If television didn’t exist, would the world be just a little better? The influences of television shapes our view of gender roles and creates stereotypes on race. In particular, Asians/Asian Americans, African Americans, and Whites are portrayed in very distinct ways according to their gender and race. All forms of media “reflects how our society understands itself and also what it deems worthy of knowing.”
If “Americas ‘racialized notions of gender’ in television” is allowed to continue, it will create a never ending cycle of false representation and hate. All races are portrayed in stereotypical ways; however, the focus will be on the most common ways some genders and races are stereotypically shown in the television.
African American Portrayal in Television
Being a Black American myself, there is so much I can say, but the goal is to keep it sweet and short.
If a specific racial group is always shown as criminals or victims on the news, then that’s how viewers will perceive the entire race, therefore leading to racial stereotypes. When African Americans are shown as victims on the news, they are simultaneously shown as a criminal, leaving viewers to think that they somehow deserved what happened.
In the Ferguson case, Michael Brown was unarmed and shot dead by police officers. It clearly seemed like who the victim and criminals were. However, pictures later were released from Brown’s social media accounts with him basically doing what most children—and I do mean child since there seems to be a difference between a white “child” who is 18 and a black “man” who is 18—at his age do.
It’s only natural that people will believe and trust the news when they are basically saying that African American victims and the fact that they are being oppressed is irrelevant. It’s a stereotype that dates back to slavery; that black lives are irrelevant. “While whites can and do commit a great deal of minor and major crimes, the race as a whole is never tainted by those acts,” unlike African Americans.
White-on-black crimes are rarely covered in the news. When they are covered, they are quickly pushed out by stories that will distract Americans from important issues. This is exactly what happened with the Ferguson case; it was pushed out by the so called Ebola crisis.
This isn’t to say that Ebola wasn’t a serious problem, but it left people in a state of panic, and for a little while the Ferguson case had been forgotten, until some African Americans refused to let Ferguson be silenced. Switching news stories when the truth begins to come out is common, and it confuses people.
Reality television such as The Bad Girls Club, Love & HIP HOP, and even Preachers’ Daughters all portray African American females in extremely negative and stereotypical ways. These shows have multiple racial groups in them; however, African American women stand out the most in all of them.
What seemed to be the start of horrible reality television is, for example, the 2006 reality show Flavor of Love. The bachelor, Flavor Flave, treated these women as nothing but sexual objects on the show, and yet these women fought over him constantly, which created the ‘crazy black women’ serotype.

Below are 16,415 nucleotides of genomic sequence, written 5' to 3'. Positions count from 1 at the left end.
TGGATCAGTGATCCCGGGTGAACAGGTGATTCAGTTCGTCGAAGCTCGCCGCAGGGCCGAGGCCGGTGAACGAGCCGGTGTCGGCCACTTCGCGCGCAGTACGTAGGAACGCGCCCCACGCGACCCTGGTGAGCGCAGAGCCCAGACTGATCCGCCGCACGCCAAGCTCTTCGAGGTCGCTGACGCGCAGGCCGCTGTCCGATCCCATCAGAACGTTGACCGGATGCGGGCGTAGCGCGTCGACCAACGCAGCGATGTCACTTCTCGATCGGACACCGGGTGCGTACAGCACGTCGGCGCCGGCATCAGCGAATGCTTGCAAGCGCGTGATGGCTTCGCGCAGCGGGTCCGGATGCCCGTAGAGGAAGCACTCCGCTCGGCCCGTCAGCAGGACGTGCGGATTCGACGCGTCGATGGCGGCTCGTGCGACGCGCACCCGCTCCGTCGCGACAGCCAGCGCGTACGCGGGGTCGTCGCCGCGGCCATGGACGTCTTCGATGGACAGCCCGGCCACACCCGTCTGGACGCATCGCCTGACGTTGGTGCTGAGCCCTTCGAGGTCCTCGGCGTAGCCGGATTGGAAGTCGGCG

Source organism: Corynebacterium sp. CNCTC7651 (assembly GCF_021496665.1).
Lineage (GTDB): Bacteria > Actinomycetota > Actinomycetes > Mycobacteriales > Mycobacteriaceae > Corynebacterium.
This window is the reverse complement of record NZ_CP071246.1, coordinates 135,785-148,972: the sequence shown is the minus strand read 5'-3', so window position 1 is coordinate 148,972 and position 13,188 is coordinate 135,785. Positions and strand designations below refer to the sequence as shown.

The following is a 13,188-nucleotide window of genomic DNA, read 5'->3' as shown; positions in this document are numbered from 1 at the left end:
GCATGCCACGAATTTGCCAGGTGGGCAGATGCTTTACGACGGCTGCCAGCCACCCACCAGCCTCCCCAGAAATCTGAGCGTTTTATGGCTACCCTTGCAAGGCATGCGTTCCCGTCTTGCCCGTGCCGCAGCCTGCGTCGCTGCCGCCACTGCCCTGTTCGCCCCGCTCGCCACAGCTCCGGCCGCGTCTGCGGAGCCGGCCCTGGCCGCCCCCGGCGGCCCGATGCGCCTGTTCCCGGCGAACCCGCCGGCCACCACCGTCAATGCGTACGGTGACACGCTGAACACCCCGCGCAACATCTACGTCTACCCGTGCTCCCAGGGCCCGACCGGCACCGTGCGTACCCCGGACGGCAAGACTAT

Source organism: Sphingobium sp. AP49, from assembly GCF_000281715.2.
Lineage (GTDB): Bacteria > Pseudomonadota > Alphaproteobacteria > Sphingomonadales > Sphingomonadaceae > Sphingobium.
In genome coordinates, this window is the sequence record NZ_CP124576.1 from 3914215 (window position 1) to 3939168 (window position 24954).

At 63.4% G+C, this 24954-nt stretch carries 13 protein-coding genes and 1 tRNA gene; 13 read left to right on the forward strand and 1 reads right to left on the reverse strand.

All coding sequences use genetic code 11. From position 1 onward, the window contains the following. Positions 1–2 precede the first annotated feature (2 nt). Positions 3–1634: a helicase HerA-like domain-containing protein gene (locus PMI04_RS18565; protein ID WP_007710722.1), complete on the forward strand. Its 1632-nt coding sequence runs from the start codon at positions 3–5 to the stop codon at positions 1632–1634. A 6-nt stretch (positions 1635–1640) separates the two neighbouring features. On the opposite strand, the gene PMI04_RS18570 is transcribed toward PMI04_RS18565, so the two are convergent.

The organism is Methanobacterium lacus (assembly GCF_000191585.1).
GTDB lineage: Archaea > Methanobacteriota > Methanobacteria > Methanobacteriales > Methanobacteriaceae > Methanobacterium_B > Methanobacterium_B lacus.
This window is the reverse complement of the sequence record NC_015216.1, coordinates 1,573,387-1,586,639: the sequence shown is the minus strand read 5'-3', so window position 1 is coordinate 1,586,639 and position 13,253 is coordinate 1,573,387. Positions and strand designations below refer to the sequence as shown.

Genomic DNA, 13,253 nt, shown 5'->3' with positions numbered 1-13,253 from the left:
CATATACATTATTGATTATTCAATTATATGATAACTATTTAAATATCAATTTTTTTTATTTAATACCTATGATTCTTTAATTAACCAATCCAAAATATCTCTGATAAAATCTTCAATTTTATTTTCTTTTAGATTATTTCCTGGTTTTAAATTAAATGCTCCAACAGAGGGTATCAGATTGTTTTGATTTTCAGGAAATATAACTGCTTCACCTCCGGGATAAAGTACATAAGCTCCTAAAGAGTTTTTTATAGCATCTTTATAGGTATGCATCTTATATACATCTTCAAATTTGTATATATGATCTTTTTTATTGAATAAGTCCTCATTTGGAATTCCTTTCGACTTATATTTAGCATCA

Music videos are no better; and in fact, they misrepresent both African American males and females in stereotypical ways. In Nicki Minaj’s music video Anaconda, she is shown in highly sexualized clothing rapping about money and sex. Music videos such as this one portrays African American women as “lust-crazed, money-hungry worshipers of foul-mouthed male generated filth.”
African American men are portrayed as thugs, murderers, and drug dealers. Specifically, in the 2014 music video Hot N*gga, a group of men and boys are shown drinking, smoking marijuana, and rapping about killing, selling drugs and even women as “hoes”:
“Like I talk to Shyste when I shot niggas
Like you seen em twirl then he drop, nigga
And we keep them 9 milli’s on my block, nigga
And Monte keep it on him, he done dropped niggas
And Trigger he be wilding, he some hot nigga
Tones known to get busy with them Glocks, nigga
Try to run down and you can catch a shot, nigga
Running through these checks till’ I pass out
Your shawty gave me neck ’til I pass out
I swear to God, all I do is cash out
And if you ain’t a ho, get up out my trap house
I been selling crack since like the 5th grade”
These lyrics, matched with the negative images placed to them leads to the stereotype that all African American men are killers, drug dealers and users, and only care about money.
Bloom, L. (2014, May 13). White People Commit the Most Heinous Crimes, So Why Is America Terrified of Black Men? Retrieved April 21, 2015, from http://www.alternet.org/books/white-people-commit-most-heinous-crimes-so-why-america-terrified-black-men
Dixon, T., & Linz, D. (2000). Race and the Misrepresentation of Victimization on Local Television News. Communication Research, 27, 547-573.
Minaj, N.(2014, August 19). Anaconda. Retrieved from https://www.youtube.com/watch?v=LDZX4ooRsWs
Shmurda, B. (2014, August 1). Hot N*gga. Retrieved from https://www.youtube.com/watch?v=vJwKKKd2ZYE
Wyatt, W., & Bunton, K. (2012). Ethics of reality TV a philosophical examination. London: Continuum International Pub.